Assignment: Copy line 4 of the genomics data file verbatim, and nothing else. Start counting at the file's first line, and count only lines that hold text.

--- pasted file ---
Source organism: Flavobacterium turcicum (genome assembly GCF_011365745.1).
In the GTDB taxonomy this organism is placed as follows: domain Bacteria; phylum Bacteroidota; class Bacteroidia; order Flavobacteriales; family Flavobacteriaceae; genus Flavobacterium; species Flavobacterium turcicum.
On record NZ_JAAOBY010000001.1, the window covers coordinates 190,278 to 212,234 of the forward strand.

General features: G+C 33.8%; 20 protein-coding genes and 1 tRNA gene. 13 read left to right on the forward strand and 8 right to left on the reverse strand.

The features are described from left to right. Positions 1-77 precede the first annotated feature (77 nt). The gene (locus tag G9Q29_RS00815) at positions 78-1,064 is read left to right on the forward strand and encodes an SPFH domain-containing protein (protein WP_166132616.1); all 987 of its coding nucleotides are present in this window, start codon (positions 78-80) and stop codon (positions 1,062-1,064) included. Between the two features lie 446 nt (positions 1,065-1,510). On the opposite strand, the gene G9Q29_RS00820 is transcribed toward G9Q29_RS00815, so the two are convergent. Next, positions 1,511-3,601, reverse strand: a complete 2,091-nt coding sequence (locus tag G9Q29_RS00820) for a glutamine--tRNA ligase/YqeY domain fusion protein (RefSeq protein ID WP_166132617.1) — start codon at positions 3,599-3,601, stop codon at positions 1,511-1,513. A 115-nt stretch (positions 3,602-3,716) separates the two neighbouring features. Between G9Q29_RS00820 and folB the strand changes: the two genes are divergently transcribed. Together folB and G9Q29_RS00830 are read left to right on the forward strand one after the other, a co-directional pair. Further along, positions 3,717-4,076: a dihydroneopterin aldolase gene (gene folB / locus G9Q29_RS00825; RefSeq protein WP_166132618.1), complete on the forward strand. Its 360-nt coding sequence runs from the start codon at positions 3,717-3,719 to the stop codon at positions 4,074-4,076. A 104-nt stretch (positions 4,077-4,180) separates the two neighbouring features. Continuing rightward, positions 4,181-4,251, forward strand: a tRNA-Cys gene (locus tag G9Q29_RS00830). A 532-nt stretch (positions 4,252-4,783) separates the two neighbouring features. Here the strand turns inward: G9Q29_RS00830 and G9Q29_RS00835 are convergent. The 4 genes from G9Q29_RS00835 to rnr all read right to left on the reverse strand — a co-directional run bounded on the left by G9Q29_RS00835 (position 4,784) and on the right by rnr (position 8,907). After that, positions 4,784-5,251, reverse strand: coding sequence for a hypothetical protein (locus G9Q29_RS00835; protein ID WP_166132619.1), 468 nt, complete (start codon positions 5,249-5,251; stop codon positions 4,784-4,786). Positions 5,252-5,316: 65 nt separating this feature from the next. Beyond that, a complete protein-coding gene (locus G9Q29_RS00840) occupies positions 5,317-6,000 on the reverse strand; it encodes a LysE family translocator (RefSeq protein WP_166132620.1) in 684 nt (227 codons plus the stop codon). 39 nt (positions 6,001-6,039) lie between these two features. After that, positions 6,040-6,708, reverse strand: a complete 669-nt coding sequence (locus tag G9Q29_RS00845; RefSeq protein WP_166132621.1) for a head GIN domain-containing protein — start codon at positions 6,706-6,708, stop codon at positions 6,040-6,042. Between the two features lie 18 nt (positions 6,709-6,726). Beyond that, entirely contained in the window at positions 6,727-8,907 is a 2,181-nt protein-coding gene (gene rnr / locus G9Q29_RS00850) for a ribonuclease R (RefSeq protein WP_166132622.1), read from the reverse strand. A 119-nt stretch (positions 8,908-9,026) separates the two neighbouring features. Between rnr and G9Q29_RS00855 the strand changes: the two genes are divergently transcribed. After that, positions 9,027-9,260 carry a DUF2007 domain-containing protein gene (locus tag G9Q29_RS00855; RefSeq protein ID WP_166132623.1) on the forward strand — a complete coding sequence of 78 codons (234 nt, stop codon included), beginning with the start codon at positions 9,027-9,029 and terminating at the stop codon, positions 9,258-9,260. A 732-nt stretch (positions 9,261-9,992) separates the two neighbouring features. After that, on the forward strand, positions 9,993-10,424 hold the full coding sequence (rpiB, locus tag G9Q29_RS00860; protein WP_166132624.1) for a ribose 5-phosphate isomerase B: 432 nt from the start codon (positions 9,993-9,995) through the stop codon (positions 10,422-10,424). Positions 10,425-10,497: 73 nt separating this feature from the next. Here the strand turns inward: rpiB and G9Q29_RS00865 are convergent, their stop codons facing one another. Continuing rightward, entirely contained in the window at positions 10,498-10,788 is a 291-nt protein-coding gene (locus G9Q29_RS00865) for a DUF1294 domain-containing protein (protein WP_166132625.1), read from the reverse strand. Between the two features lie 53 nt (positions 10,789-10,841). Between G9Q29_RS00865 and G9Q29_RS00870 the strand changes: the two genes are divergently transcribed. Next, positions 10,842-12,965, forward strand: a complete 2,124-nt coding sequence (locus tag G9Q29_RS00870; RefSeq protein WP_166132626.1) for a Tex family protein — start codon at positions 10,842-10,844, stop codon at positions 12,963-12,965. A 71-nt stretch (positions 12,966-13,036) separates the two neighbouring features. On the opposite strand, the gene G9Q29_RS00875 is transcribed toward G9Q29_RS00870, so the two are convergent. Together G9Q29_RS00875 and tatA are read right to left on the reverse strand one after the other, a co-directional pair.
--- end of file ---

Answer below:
General features: G+C 33.8%; 20 protein-coding genes and 1 tRNA gene. 13 read left to right on the forward strand and 8 right to left on the reverse strand.